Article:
The recent New Yorker article (read it here) on film director Guillermo del Toro mentioned that he was working on a film version of H.P. Lovecraft's 1936 short novel At the Mountains of Madness. The story is a pretty frightening and downbeat one and probably wouldn't be a crowd pleaser on the level of James Cameron's Avatar. (Cameron, in fact, is attached to the movie as its producer.)
But based on the merits of the story itself, the proposed movie, in whatever shape it takes, won't be dull.
Frightening on so many levels, Mountains is presented as the account, by one who was there, of an ill-fated expedition to Antarctica in the early 30s. Professor Dyer, who led the expedition, tries to dissuade future explorers by recounting how his party had unwittingly discovered the remains of fourteen bizarre-looking creatures whose existance was previously unknown to scientists. When half of these creatures, along with most of the expedition members (and their slegh dogs!) disappear, the rest of the party tries to fathom what had happened. Dyer and another member, Danforth, take an airplane to fly above and around the mountains where the creatures had been found and discover what appears to have been a city inhabited by beings from outer space called the Elder Things .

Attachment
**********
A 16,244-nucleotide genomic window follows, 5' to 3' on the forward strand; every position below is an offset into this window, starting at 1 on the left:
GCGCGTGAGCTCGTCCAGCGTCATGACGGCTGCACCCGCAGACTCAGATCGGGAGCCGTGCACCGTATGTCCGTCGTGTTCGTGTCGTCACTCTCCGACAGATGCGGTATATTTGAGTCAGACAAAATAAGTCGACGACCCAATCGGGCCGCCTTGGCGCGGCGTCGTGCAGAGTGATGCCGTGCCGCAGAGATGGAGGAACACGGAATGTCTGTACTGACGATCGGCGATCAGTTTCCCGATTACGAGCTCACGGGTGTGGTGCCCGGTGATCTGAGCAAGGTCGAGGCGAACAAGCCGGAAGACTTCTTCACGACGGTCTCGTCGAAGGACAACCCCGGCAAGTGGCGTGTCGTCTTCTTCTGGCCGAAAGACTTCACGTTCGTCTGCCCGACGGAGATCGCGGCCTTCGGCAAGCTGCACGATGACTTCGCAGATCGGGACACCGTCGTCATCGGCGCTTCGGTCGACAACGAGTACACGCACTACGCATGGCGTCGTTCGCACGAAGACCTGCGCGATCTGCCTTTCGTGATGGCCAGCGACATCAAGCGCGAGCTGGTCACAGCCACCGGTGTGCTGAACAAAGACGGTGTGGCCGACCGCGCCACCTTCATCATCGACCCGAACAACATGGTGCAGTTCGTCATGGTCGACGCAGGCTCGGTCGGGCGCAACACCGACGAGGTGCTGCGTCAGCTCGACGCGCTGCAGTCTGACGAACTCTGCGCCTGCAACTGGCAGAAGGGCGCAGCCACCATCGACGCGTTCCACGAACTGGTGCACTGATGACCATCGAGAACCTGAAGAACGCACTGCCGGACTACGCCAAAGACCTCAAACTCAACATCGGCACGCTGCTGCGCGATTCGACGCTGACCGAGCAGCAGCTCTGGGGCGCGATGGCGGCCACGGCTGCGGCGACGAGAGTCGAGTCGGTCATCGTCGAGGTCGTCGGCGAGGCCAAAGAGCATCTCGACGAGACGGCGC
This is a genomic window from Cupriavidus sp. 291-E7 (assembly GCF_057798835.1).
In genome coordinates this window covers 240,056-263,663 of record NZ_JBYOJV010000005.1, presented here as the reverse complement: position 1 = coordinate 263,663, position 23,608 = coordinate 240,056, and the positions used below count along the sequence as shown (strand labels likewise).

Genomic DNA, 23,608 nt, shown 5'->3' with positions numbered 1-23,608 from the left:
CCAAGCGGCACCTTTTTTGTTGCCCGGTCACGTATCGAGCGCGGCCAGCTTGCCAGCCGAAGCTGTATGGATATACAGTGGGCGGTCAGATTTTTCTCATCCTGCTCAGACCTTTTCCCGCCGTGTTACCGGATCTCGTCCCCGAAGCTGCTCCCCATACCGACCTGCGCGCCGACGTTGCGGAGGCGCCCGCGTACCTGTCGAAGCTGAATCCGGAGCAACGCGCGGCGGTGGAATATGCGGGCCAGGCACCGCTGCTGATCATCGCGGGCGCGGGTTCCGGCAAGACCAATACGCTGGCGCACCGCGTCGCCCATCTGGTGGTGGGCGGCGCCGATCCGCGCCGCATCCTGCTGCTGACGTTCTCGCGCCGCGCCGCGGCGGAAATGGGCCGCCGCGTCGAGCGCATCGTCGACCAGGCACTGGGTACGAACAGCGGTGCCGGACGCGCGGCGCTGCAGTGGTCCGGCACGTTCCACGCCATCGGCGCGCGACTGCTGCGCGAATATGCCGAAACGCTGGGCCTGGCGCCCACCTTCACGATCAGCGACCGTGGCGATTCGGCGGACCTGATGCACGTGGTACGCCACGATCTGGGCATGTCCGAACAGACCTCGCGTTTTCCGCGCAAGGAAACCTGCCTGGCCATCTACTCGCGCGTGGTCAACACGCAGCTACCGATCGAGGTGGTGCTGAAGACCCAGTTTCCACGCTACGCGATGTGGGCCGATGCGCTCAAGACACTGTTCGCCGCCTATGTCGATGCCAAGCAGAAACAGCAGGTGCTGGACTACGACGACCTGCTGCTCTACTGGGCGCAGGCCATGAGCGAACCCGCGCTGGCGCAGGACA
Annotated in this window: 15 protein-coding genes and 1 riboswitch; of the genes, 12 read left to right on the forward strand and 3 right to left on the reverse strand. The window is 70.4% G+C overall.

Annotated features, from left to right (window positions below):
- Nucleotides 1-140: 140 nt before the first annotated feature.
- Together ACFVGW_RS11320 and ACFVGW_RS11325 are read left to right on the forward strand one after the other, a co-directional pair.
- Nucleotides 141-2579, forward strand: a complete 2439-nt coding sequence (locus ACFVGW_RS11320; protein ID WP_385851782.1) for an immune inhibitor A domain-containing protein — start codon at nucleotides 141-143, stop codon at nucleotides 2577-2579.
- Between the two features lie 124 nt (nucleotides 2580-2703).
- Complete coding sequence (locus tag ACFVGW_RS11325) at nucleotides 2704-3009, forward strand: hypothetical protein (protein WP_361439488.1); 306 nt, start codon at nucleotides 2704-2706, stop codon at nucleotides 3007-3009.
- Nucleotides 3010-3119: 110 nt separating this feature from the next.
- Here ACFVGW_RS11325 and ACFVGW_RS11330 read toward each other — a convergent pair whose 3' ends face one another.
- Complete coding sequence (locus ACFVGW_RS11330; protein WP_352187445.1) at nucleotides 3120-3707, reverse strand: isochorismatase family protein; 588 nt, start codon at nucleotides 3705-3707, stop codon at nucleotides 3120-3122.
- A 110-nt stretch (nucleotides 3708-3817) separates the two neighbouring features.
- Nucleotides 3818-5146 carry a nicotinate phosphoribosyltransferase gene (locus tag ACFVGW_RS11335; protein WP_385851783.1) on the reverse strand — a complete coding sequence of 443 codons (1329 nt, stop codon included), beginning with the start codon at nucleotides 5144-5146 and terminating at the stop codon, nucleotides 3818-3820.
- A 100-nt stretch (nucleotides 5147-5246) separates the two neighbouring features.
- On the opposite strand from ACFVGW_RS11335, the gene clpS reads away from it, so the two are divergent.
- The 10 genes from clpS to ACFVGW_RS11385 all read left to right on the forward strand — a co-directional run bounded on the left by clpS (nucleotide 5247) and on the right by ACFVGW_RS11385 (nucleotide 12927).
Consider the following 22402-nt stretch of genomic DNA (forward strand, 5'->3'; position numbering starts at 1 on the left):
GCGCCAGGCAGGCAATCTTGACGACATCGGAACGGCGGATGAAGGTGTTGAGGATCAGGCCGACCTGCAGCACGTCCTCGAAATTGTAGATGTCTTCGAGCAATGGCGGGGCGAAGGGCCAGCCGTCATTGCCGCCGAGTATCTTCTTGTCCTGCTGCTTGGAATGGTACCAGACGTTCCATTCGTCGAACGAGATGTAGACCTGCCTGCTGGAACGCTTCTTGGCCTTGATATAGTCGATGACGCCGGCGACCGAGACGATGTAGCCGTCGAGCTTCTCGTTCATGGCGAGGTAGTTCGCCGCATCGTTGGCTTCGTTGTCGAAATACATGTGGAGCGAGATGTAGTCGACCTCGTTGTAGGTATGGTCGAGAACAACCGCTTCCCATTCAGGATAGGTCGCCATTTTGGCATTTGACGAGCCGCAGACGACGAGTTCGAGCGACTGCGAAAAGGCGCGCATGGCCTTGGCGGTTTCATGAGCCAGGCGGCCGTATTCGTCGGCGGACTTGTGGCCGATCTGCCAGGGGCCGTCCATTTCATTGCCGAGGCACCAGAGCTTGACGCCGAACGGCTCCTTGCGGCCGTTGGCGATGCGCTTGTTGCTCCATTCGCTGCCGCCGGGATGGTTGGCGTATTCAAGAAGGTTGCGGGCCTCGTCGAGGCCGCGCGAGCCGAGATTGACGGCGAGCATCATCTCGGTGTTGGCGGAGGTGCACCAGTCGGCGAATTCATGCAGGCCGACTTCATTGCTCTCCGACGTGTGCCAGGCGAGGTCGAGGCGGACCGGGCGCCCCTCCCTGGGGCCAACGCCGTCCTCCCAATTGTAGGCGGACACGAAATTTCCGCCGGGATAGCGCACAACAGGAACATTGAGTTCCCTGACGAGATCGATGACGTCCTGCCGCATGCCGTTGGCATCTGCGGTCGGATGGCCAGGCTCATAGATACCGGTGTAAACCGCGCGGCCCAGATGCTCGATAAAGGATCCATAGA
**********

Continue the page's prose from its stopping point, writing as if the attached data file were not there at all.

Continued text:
From a series of murials found in the lost city, Dyer and Danforth piece together the history of the beings that had founded this civilization millions of years ago. The Elder Things (ETs?), after coming to Earth, had been at war with other races including the followers of Cthulhu (a familar name to readers of Lovecraft's previous works) and the Mi-go (AKA the Abominable Snowmen), and had taken to using artificially-created creatures called the Shoggoths. But then, just as the Shoggoths had gained independent thought and started giving the Elder Things some hassle, another horrible evil further up the mountains reared it's head, forcing the Elder Things to flee.
As Dyer and Danforth put everything together, they discover that they're not the only living creatures currently in the city...
At the Mountains of Madness is a great claustrophobic, paranoid thriller. Between some chilling moments, like the realization of what had actually happened to the missing men and dogs, and the discovery that we may all be descended from another race from "out there", to the grim and oppressive tone (the story is related as a first person account, with no dialogue), this is a straghtforward horror thriller with science fictional overtones. It's also downbeat in it's conclusion. The Human Race, it's implied, can't defend itself against these superior (if ugly-looking) creatures from outer space. The results of encounters with the Elder Things are either horrible grisly deaths or insanity. (Dyer's recounting of events hints that he's trying very hard to keep it together...) If you want a good night's sleep, don't read this story. But if you love classic horror, check out At the Mountains of Madness!